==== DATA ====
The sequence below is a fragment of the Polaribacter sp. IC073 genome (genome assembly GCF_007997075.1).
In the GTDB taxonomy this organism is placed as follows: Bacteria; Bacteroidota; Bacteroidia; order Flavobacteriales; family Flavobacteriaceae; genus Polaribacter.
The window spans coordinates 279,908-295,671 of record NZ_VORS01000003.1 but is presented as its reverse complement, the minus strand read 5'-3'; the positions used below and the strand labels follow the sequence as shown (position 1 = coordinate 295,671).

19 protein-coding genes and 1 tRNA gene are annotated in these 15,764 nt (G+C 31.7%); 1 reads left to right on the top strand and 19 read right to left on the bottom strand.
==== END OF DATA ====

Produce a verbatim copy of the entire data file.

The sequence below is a fragment of the Polaribacter sp. IC073 genome (genome assembly GCF_007997075.1).
In the GTDB taxonomy this organism is placed as follows: Bacteria; Bacteroidota; Bacteroidia; order Flavobacteriales; family Flavobacteriaceae; genus Polaribacter.
The window spans coordinates 279,908-295,671 of record NZ_VORS01000003.1 but is presented as its reverse complement, the minus strand read 5'-3'; the positions used below and the strand labels follow the sequence as shown (position 1 = coordinate 295,671).

19 protein-coding genes and 1 tRNA gene are annotated in these 15,764 nt (G+C 31.7%); 1 reads left to right on the top strand and 19 read right to left on the bottom strand.